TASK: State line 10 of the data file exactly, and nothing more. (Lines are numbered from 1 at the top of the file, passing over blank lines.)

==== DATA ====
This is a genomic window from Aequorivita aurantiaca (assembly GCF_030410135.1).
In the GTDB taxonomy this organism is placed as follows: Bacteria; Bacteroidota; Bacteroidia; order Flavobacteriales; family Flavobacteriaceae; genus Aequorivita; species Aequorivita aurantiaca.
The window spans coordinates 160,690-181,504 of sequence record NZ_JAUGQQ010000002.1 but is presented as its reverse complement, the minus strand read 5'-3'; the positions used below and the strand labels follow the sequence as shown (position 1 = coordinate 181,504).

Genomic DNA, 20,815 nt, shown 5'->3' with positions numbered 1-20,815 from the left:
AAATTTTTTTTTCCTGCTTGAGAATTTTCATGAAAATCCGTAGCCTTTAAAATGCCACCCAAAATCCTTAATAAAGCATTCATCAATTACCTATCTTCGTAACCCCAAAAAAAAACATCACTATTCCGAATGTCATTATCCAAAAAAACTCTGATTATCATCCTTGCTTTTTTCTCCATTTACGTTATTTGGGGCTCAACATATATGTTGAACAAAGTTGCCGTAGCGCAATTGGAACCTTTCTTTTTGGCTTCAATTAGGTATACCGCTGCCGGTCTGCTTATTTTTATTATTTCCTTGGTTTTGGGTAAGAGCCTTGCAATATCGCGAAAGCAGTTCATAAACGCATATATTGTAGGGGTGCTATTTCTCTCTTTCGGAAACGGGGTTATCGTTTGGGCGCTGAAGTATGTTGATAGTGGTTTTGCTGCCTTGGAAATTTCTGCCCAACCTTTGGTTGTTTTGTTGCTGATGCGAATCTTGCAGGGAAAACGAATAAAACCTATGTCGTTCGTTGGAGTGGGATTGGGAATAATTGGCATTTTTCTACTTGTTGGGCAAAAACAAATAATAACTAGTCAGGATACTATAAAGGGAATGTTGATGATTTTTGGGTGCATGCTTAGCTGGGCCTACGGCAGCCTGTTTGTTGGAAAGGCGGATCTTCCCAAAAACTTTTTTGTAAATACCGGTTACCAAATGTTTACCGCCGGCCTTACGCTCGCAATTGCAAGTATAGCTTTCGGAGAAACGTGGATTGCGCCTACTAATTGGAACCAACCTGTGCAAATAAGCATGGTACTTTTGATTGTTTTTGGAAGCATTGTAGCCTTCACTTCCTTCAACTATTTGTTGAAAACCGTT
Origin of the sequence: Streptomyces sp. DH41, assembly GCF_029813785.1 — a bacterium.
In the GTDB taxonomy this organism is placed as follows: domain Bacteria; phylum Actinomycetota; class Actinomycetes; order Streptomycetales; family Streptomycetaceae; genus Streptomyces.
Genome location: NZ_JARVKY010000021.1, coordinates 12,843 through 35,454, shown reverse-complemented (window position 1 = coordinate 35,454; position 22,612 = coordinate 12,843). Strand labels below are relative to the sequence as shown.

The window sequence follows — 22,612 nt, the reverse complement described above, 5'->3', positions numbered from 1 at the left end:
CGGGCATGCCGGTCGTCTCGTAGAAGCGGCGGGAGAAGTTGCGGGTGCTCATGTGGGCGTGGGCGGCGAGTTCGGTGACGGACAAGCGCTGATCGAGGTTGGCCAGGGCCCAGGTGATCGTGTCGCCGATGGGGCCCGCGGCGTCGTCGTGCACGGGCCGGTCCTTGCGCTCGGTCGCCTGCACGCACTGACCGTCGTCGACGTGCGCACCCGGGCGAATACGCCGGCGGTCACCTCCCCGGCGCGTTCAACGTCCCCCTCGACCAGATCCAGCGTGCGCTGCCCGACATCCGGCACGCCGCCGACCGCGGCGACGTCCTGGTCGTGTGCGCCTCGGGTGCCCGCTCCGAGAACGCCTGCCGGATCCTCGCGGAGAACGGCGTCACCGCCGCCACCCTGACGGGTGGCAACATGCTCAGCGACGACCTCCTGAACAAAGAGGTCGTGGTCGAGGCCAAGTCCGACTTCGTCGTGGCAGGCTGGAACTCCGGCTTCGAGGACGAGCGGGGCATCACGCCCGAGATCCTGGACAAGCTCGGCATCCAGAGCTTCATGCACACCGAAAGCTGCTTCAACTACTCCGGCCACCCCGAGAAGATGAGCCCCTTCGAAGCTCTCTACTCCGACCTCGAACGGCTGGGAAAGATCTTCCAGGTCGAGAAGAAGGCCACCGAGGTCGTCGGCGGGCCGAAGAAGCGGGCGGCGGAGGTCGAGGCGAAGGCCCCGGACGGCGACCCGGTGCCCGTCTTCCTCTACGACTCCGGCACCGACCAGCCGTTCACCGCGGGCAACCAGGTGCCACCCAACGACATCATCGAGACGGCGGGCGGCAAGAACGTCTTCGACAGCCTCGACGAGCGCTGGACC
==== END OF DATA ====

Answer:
CGGGCATGCCGGTCGTCTCGTAGAAGCGGCGGGAGAAGTTGCGGGTGCTCATGTGGGCGTGGGCGGCGAGTTCGGTGACGGACAAGCGCTGATCGAGGTTGGCCAGGGCCCAGGTGATCGTGTCGCCGATGGGGCCCGCGGCGTCGTCGTGCACGGGCCGGTCCTTGCGCTCGGTCGCCTGCACGCACTGACCGTCGTCGACGTGCGCACCCGGGCGAATACGCCGGCGGTCACCTCCCCGGCGCGTTCAACGTCCCCCTCGACCAGATCCAGCGTGCGCTGCCCGACATCCGGCACGCCGCCGACCGCGGCGACGTCCTGGTCGTGTGCGCCTCGGGTGCCCGCTCCGAGAACGCCTGCCGGATCCTCGCGGAGAACGGCGTCACCGCCGCCACCCTGACGGGTGGCAACATGCTCAGCGACGACCTCCTGAACAAAGAGGTCGTGGTCGAGGCCAAGTCCGACTTCGTCGTGGCAGGCTGGAACTCCGGCTTCGAGGACGAGCGGGGCATCACGCCCGAGATCCTGGACAAGCTCGGCATCCAGAGCTTCATGCACACCGAAAGCTGCTTCAACTACTCCGGCCACCCCGAGAAGATGAGCCCCTTCGAAGCTCTCTACTCCGACCTCGAACGGCTGGGAAAGATCTTCCAGGTCGAGAAGAAGGCCACCGAGGTCGTCGGCGGGCCGAAGAAGCGGGCGGCGGAGGTCGAGGCGAAGGCCCCGGACGGCGACCCGGTGCCCGTCTTCCTCTACGACTCCGGCACCGACCAGCCGTTCACCGCGGGCAACCAGGTGCCACCCAACGACATCATCGAGACGGCGGGCGGCAAGAACGTCTTCGACAGCCTCGACGAGCGCTGGACC